With regard to interreligious dialogue, the practical implications of this paradigm are evident in the following statement of Shoghi Effendi: “Its [the Bahá’í Faith’s] declared, its primary purpose is to enable every adherent of these Faiths to obtain a fuller understanding of the religion with which he stands identified, and to acquire a clearer apprehension of its purpose.”Shoghi Effendi, The World Order of Bahá’u’lláh: Selected Letters, 2nd rev ed. (Wilmette: Bahá’í Publishing Trust, 1974), p. 58. The Bahá’í commitment to interfaith amity is thus doctrinal in nature – and therefore perhaps unique among the world religions.
A discussion of religious conflict as a barrier to the achievement of peace features prominently in a statement of the Universal House of Justice, titled “The Promise of World Peace,” which was released on the occasion of the United Nations International Year of Peace in 1986 and says:
Surely this passage speaks to one of the great challenges facing religious groups in the closing years of the twentieth century.
While consensus on many theological issues remains elusive and constitutes a great ongoing challenge in interreligious dialogue, religious groups have begun to address the second aspect of interreligious work – practical action to address the problems facing humanity. The central document to emerge from the 1999 Parliament of the World’s Religions in South Africa, titled “A Call to Our Guiding Institutions,” reflects this concern:
Throughout the Parliament, discussions between secular and religious leaders focused on the means to increase collaboration, and the event also saw the unveiling of “Gifts of Service to the World,” which comprise hundreds of service projects initiated by participating religious groups.
Interfaith efforts are now springing up to address issues of vital importance to humanity, including peace, human rights, the environment, sustainable development, the education and advancement of women, health, social justice, and the eradication of poverty. Organizations such as the World Conference on Religions and Peace and the Alliance for Religions and Conservation, and initiatives such as the World Faiths Development Dialogue have also brought faith groups together to develop common strategies for tackling specific issues.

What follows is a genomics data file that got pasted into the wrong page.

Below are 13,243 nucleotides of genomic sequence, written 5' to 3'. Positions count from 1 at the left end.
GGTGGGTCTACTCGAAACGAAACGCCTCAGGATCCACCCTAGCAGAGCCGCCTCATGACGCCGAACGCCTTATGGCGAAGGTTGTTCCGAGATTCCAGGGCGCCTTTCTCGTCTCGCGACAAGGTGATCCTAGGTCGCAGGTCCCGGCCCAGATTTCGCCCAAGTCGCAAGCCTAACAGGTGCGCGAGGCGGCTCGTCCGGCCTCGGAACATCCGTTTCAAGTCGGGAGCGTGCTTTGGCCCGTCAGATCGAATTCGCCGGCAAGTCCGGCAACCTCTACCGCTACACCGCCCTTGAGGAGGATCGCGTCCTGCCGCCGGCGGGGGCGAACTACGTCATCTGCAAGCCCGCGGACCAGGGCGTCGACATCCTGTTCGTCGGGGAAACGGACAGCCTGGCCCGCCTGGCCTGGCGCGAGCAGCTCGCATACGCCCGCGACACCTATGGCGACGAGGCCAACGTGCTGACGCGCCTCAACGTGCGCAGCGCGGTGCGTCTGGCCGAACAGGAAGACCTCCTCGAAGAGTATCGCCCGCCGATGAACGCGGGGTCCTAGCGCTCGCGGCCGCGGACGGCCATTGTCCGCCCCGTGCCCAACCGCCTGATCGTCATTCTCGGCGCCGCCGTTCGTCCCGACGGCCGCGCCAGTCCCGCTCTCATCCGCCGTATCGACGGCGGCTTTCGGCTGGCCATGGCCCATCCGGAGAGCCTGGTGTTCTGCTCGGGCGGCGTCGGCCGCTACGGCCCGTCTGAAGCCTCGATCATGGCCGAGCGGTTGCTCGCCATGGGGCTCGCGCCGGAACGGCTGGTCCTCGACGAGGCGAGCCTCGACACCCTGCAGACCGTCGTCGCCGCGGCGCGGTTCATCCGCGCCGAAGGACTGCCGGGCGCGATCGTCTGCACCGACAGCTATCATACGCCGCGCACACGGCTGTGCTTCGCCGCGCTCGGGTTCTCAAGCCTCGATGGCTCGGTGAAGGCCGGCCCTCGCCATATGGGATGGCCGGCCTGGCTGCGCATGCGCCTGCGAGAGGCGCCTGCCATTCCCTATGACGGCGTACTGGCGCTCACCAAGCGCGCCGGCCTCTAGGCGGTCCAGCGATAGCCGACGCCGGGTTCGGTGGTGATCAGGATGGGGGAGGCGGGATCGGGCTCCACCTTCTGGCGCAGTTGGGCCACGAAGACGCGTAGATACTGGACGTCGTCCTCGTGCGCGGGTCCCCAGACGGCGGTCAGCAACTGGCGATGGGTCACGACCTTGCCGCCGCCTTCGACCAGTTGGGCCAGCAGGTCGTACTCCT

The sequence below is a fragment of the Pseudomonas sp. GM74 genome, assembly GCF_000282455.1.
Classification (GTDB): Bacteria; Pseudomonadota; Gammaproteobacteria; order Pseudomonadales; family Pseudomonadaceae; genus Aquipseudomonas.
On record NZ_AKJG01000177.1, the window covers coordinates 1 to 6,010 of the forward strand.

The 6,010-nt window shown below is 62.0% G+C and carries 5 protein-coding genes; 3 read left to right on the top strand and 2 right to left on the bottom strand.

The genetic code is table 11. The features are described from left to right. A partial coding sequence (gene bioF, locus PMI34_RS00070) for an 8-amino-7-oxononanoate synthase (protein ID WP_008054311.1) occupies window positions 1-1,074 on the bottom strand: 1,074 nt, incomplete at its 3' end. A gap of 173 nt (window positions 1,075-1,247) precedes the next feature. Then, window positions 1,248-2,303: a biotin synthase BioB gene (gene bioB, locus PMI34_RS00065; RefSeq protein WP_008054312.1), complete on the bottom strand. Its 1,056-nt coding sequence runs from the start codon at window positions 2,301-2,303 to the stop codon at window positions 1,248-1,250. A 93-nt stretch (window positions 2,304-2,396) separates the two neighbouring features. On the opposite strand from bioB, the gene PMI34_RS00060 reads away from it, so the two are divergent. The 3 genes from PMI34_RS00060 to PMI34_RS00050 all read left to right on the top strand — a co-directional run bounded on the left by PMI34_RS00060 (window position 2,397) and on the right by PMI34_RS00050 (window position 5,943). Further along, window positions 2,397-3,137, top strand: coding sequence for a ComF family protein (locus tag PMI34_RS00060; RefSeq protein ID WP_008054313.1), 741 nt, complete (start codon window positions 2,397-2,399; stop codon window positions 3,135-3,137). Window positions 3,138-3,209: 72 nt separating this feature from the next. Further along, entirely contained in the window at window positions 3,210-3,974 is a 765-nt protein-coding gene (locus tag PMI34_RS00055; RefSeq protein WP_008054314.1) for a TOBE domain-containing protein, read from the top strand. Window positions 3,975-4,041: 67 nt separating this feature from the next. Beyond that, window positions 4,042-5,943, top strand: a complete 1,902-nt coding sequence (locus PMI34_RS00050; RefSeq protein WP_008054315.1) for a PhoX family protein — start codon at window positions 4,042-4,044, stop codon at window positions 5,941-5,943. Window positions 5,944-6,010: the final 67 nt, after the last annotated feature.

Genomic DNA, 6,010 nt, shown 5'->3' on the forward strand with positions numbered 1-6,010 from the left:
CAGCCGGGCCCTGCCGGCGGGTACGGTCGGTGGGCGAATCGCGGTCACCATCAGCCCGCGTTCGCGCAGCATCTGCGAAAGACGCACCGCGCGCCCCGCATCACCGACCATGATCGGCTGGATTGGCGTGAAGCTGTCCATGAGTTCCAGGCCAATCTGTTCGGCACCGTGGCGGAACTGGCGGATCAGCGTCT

The Inter-Religious Council of Sierra Leone, for example, was convened by the World Conference on Religion and Peace in 1997 to promote human rights and advance the growth of a culture of democracy. In a country ravaged by years of civil war, the Council is generally seen as one of the most trustworthy and effective advocates of peace, using its moral clout to establish peace talks among warring factions. Combining the resources of the country’s religious communities for the first time, the Council speaks with one voice to articulate a shared ethical vision upon which the nation can rebuild. The WCRP is also involved in a number of other interfaith activities in countries such as Indonesia, Bosnia, and Kosovo.